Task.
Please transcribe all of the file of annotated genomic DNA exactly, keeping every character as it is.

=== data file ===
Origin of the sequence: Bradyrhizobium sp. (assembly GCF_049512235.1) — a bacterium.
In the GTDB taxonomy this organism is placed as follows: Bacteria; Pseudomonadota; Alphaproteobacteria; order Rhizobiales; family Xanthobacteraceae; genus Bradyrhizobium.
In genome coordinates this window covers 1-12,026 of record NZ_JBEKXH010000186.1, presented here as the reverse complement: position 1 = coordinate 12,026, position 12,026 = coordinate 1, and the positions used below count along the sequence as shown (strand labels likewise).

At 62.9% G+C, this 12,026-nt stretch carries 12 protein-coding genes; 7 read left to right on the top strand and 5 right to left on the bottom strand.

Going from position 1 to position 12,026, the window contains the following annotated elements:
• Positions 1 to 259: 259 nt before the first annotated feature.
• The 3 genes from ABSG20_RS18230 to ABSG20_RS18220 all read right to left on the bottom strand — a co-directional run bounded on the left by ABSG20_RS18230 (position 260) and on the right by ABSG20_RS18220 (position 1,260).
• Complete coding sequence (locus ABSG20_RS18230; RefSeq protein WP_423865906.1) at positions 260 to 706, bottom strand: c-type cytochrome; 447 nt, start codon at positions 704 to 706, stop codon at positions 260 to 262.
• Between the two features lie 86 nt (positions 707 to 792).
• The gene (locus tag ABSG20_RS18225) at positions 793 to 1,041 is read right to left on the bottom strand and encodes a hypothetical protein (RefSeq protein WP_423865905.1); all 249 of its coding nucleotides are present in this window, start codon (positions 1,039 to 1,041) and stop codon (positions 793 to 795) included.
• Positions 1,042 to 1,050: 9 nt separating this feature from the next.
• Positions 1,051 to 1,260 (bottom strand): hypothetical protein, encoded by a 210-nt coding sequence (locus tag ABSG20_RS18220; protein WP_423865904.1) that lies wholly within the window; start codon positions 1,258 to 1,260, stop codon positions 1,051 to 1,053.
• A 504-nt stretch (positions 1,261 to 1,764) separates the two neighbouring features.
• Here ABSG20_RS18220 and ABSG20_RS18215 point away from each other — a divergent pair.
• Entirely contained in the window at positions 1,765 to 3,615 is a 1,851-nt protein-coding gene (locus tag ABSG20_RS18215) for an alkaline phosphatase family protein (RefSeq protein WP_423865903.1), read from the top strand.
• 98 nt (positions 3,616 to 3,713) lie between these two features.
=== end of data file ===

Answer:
Origin of the sequence: Bradyrhizobium sp. (assembly GCF_049512235.1) — a bacterium.
In the GTDB taxonomy this organism is placed as follows: Bacteria; Pseudomonadota; Alphaproteobacteria; order Rhizobiales; family Xanthobacteraceae; genus Bradyrhizobium.
In genome coordinates this window covers 1-12,026 of record NZ_JBEKXH010000186.1, presented here as the reverse complement: position 1 = coordinate 12,026, position 12,026 = coordinate 1, and the positions used below count along the sequence as shown (strand labels likewise).

At 62.9% G+C, this 12,026-nt stretch carries 12 protein-coding genes; 7 read left to right on the top strand and 5 right to left on the bottom strand.

Going from position 1 to position 12,026, the window contains the following annotated elements:
• Positions 1 to 259: 259 nt before the first annotated feature.
• The 3 genes from ABSG20_RS18230 to ABSG20_RS18220 all read right to left on the bottom strand — a co-directional run bounded on the left by ABSG20_RS18230 (position 260) and on the right by ABSG20_RS18220 (position 1,260).
• Complete coding sequence (locus ABSG20_RS18230; RefSeq protein WP_423865906.1) at positions 260 to 706, bottom strand: c-type cytochrome; 447 nt, start codon at positions 704 to 706, stop codon at positions 260 to 262.
• Between the two features lie 86 nt (positions 707 to 792).
• The gene (locus tag ABSG20_RS18225) at positions 793 to 1,041 is read right to left on the bottom strand and encodes a hypothetical protein (RefSeq protein WP_423865905.1); all 249 of its coding nucleotides are present in this window, start codon (positions 1,039 to 1,041) and stop codon (positions 793 to 795) included.
• Positions 1,042 to 1,050: 9 nt separating this feature from the next.
• Positions 1,051 to 1,260 (bottom strand): hypothetical protein, encoded by a 210-nt coding sequence (locus tag ABSG20_RS18220; protein WP_423865904.1) that lies wholly within the window; start codon positions 1,258 to 1,260, stop codon positions 1,051 to 1,053.
• A 504-nt stretch (positions 1,261 to 1,764) separates the two neighbouring features.
• Here ABSG20_RS18220 and ABSG20_RS18215 point away from each other — a divergent pair.
• Entirely contained in the window at positions 1,765 to 3,615 is a 1,851-nt protein-coding gene (locus tag ABSG20_RS18215) for an alkaline phosphatase family protein (RefSeq protein WP_423865903.1), read from the top strand.
• 98 nt (positions 3,616 to 3,713) lie between these two features.